This project aims to:

  • Develop procedures to grow passionfruit in soil-free media in a polytunnel with fertigation in small spaces
  • Develop procedures to reduce time to flowering and/or viable seed production from fruit from polytunnel grown vines.

Supervisor: Dr Peter Bundock, please send your application, CV and academic transcript to peter.bundock@scu.edu.au.
Scholarship: SCU scholarship for 18 months at $28,092 per annum

 

Honours Scholarships available

1.     Understanding the biochemical basis for the delicious taste and smell of coffee

Synopsis
Coffee is one of the most commercialised and widely consumed food products in the world. The Australian coffee market is worth approximately 2 billion dollars and the average per capita consumption is about 2 kg coffee per year. However, 99% of the coffee consumed in Australia is grown overseas and imported as green beans ready for roasting.  Flavour is the most important coffee quality and mainly influenced by specific chemical components in the coffee bean. The aim of this project is to develop and optimise an efficient analysis method to detect key chemicals responsible for the variation of coffee flavour. This important method and information can later assist us to choose the best tasting coffee varieties to be grown in Australia.  This project will utilise the new liquid chromatography–mass spectrometry (LC-MS) platform available at Southern Cross Plant Science to analyse flavour chemical components in coffee.

Supervisor: Dr Lei (Ben) Liu, please send your application, CV and academic transcript to ben.liu@scu.edu.au.
Scholarship: $5000 stipend and must enrol at session 3, Nov 1st, 2019.


2.     Lipid changes during macadamia nut development

Synopsis
Macadamia nut generates the greatest farm-gate value in the Northern Rivers region. Although over 70% of a macadamia nut weight is oil, most of the oils in the nut are healthy monounsaturated lipids. Macadamia nuts may reach their maximum size 5 months after flowering and continue to accumulate lipids in the nut kernel after this time. However, little is known about the lipid composition/classes (e.g. phospholipids and triacylglycerols) during the maturation of macadamia nuts. The aim of this study is to develop a new lipidomics approach whereby we investigate lipid changes during macadamia nut development. Understanding the lipid changes during macadamia nut maturation may help to inform at what time in development is the nut at the best eating quality. This project will utilise the new liquid chromatography–mass spectrometry (LC-MS) at Southern Cross Plant Science to develop a lipid analysis platform for macadamia nut research.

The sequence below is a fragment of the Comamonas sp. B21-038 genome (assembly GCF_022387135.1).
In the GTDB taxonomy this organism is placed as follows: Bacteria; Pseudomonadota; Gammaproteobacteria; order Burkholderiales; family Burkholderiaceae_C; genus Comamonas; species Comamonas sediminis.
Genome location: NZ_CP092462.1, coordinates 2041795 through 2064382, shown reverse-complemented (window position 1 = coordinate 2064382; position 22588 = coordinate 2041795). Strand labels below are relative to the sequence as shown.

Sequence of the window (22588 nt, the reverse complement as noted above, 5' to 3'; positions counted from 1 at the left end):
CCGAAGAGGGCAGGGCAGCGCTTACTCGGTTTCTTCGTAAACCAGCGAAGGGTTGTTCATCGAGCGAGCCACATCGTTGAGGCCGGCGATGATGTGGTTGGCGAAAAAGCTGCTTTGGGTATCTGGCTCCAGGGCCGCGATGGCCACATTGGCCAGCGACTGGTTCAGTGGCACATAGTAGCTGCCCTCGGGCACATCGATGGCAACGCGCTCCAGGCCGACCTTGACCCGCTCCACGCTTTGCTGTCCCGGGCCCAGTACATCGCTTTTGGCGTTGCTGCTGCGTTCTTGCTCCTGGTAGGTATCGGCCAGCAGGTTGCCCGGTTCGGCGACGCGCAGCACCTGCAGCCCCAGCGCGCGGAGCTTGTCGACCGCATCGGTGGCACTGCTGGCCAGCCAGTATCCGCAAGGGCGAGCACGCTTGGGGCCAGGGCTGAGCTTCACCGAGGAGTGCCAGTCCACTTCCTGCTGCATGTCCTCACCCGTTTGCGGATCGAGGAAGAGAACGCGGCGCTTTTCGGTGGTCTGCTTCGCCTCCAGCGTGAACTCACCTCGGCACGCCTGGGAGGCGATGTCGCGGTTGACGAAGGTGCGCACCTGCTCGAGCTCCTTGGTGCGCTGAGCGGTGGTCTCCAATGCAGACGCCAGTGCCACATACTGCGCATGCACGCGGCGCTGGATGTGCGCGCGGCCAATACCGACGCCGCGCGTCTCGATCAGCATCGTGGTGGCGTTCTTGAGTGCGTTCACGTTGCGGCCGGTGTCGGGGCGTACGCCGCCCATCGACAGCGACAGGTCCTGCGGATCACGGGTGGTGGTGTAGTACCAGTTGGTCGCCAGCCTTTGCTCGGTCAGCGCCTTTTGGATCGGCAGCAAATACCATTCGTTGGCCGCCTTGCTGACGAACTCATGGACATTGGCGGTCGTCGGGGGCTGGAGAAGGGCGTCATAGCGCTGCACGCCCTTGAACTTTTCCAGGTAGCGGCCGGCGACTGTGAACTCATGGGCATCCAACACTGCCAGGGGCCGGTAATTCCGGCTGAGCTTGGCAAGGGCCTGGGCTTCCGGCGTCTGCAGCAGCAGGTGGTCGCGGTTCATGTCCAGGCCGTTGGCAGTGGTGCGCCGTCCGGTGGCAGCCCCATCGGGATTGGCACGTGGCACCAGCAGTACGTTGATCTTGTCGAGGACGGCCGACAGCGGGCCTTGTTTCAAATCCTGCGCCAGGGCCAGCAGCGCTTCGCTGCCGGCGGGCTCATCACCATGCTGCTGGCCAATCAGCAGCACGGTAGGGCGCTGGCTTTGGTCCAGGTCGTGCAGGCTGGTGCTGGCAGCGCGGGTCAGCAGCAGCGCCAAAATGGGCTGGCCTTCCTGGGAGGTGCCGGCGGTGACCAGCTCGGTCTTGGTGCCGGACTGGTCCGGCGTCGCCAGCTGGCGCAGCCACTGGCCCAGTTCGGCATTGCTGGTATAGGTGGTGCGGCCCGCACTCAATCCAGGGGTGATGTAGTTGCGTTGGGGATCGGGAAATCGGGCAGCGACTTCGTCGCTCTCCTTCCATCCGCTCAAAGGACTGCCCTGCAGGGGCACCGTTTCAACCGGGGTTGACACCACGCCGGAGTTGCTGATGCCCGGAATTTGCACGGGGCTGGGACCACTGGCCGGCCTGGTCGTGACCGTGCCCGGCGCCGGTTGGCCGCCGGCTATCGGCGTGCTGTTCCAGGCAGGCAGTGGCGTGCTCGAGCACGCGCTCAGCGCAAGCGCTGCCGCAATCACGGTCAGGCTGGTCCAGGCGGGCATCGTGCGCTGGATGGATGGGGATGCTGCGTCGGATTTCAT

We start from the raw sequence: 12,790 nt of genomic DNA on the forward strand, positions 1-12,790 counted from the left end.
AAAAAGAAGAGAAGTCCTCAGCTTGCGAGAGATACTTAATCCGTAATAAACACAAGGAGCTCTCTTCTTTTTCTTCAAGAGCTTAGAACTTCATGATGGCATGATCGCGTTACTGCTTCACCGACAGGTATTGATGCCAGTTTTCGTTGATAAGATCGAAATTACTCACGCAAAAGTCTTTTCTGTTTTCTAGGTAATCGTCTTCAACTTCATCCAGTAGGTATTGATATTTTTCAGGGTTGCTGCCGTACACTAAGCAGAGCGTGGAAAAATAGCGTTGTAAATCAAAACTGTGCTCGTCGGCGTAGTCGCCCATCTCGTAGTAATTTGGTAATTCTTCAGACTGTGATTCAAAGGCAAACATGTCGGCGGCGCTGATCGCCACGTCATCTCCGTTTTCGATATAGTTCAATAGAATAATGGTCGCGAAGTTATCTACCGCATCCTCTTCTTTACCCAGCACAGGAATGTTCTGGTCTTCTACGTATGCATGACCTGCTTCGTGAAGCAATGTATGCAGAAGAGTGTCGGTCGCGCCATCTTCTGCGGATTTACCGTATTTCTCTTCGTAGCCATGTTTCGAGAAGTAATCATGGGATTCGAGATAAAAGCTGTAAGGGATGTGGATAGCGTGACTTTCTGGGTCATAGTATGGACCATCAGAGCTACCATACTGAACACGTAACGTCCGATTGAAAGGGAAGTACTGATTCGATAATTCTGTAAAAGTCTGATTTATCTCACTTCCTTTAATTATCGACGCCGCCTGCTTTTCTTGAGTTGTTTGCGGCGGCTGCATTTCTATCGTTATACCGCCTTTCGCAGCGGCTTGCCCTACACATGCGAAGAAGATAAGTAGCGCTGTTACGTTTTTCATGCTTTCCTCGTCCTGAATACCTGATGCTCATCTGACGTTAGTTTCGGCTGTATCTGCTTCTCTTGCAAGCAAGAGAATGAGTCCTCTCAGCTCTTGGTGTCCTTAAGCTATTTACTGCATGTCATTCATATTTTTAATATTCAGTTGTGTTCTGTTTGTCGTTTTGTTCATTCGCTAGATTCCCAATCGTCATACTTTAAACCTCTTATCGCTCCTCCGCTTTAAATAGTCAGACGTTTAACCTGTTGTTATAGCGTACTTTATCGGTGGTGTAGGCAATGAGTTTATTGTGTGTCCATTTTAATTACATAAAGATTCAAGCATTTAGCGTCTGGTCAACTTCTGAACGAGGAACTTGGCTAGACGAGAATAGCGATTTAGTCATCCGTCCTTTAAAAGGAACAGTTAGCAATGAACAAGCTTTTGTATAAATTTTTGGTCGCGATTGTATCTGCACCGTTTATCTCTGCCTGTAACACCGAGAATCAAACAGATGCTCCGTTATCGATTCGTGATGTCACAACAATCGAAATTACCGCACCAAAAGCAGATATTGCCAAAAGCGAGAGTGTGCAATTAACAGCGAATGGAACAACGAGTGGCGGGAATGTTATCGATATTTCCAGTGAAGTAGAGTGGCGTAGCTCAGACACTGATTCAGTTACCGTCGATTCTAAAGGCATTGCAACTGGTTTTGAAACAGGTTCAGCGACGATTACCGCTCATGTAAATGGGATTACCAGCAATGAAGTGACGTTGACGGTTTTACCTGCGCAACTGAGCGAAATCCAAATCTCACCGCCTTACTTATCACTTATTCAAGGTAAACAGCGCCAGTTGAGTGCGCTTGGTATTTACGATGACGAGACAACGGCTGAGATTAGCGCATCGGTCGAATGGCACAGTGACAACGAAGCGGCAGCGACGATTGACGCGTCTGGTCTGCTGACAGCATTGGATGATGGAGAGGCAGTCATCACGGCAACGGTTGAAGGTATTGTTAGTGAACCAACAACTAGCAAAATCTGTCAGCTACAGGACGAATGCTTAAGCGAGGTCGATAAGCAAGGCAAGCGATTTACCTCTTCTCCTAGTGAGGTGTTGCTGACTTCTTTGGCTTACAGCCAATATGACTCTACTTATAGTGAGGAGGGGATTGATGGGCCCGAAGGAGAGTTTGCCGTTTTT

Supervisor: Dr Lei (Ben) Liu, please send your application, CV and academic transcript to ben.liu@scu.edu.au.
Scholarship: $5000 stipend and must enrol at session 3, Nov 1st, 2019.

 

 

Enrol online at SCU

Course codes:

  • MSc: 1257251 (CRICOS Course 077723F)
  • PhD: 1407253 (CRICOS Course 077724E)

For more information please contact:

Dr Ben Liu
ben.liu@scu.edu.au
t: (02) 6622 3211